This summer, Washington, D.C., could make it law that people who work in the service industry earn a higher base pay in exchange for shifting the way restaurants distribute tips.
The D.C. Board of Elections certified an initiative to be on the June 19 primary election ballot, which would create a flat minimum wage.
Jessica Yanez of Restaurant Opportunities Centers said when she used to work at a diner, customers would sexually harass her and she felt like she had to accept it.
“The rent's not going to wait, groceries aren't going to wait,” she said. “So I'm just going to put up with it this one time, make my tips that I need to make, and it'll be fine.”
She's one of the people behind the bill to raise the tipped minimum wage. She said it's only fair that servers make consistent money.
“The landlord doesn't say, ‘Well, maybe you can make up your rent next week when you have a better shift,’” Yanez said.
The way the system works right now, if the tipped wage plus the tips don't add up to the D.C. minimum wage of $12.50, restaurants are supposed to make up the difference.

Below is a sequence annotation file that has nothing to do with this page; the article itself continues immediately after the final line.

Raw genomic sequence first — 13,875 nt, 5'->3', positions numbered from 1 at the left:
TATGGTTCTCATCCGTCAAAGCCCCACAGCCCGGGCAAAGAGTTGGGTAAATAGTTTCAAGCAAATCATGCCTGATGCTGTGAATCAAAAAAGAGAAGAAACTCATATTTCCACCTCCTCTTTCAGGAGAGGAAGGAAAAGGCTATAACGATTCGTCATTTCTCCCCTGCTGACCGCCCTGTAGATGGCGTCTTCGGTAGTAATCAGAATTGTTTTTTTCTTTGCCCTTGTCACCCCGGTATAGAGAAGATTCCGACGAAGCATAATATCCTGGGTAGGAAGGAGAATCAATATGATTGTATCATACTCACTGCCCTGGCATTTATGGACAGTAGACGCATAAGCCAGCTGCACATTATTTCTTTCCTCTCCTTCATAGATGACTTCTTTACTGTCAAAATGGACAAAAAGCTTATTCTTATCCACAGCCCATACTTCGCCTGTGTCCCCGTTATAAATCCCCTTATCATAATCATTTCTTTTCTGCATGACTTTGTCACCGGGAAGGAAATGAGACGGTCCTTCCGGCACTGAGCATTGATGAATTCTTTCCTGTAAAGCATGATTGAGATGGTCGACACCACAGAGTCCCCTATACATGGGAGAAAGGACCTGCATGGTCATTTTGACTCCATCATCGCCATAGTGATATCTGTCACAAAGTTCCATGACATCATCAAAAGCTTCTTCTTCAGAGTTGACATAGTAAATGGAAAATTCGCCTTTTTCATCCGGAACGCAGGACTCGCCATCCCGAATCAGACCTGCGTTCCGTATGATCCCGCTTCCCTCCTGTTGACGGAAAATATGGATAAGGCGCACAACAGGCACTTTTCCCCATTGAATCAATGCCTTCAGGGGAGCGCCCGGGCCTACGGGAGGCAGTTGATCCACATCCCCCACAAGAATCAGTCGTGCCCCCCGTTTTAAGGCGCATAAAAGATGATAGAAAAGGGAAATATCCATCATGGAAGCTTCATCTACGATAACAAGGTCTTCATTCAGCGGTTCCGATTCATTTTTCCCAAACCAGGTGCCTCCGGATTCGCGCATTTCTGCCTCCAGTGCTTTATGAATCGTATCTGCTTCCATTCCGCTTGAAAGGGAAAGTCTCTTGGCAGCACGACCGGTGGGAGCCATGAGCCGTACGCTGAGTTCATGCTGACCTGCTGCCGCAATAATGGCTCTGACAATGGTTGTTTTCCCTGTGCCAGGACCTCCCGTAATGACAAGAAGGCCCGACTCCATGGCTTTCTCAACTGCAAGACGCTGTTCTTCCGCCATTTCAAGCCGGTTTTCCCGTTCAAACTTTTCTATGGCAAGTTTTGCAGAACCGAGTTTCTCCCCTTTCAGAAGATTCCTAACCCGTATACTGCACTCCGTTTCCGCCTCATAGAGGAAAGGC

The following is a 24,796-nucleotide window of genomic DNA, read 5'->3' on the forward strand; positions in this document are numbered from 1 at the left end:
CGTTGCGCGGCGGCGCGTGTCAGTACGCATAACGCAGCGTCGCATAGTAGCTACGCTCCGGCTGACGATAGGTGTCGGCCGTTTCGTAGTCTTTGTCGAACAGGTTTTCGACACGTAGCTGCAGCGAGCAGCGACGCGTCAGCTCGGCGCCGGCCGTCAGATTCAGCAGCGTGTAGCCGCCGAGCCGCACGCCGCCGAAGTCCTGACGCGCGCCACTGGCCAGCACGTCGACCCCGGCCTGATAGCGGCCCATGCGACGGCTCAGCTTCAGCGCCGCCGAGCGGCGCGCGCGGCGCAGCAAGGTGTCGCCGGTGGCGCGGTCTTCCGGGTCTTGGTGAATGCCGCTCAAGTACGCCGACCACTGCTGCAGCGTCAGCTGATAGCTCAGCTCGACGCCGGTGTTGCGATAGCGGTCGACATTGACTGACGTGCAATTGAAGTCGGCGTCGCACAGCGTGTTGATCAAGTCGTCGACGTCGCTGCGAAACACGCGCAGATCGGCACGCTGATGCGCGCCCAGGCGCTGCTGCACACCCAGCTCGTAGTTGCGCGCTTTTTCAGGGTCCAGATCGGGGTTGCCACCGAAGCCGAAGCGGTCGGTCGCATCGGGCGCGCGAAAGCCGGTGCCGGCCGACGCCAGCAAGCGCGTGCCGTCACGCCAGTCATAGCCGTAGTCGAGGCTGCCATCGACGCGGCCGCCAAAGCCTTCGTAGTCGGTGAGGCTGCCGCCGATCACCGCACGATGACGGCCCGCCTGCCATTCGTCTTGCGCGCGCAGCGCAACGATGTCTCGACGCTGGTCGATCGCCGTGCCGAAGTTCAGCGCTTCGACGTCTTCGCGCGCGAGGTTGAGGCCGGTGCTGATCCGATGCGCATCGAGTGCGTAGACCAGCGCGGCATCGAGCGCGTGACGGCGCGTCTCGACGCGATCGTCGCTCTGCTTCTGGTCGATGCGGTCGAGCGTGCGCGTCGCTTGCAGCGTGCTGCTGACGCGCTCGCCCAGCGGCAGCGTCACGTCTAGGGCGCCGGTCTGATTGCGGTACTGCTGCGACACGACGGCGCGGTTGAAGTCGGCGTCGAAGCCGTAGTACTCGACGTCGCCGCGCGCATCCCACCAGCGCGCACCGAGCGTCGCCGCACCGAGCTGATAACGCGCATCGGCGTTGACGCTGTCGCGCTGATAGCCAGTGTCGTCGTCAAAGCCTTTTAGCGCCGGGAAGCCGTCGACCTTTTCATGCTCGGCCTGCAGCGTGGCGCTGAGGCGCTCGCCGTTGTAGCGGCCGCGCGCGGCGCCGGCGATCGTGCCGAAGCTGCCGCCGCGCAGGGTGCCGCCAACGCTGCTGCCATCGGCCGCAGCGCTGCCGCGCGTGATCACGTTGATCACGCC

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But Yanez said it can be tough for servers to ask their bosses for more money.
At Proper 21, a restaurant on F Street in Northwest, management said they already take good care of their workers, and raising wages would be tough for business.
“The costs of the plate would go up so significantly that we would lose a lot of diners,” Managing Director Steve Forbes said.
Proper 21 bartender Annalise Rocafort said she takes pride in connecting with customers and earning tips.
“If tips start to not matter as much, I feel like service is going to start to go down,” she said.
She said the current tipping system has worked out well for her and customers are usually fair.
“I feel like it mostly averages out, so when I have a few slow weeks, it gets a little tough, but then right after that you have a few really good weeks,” she said.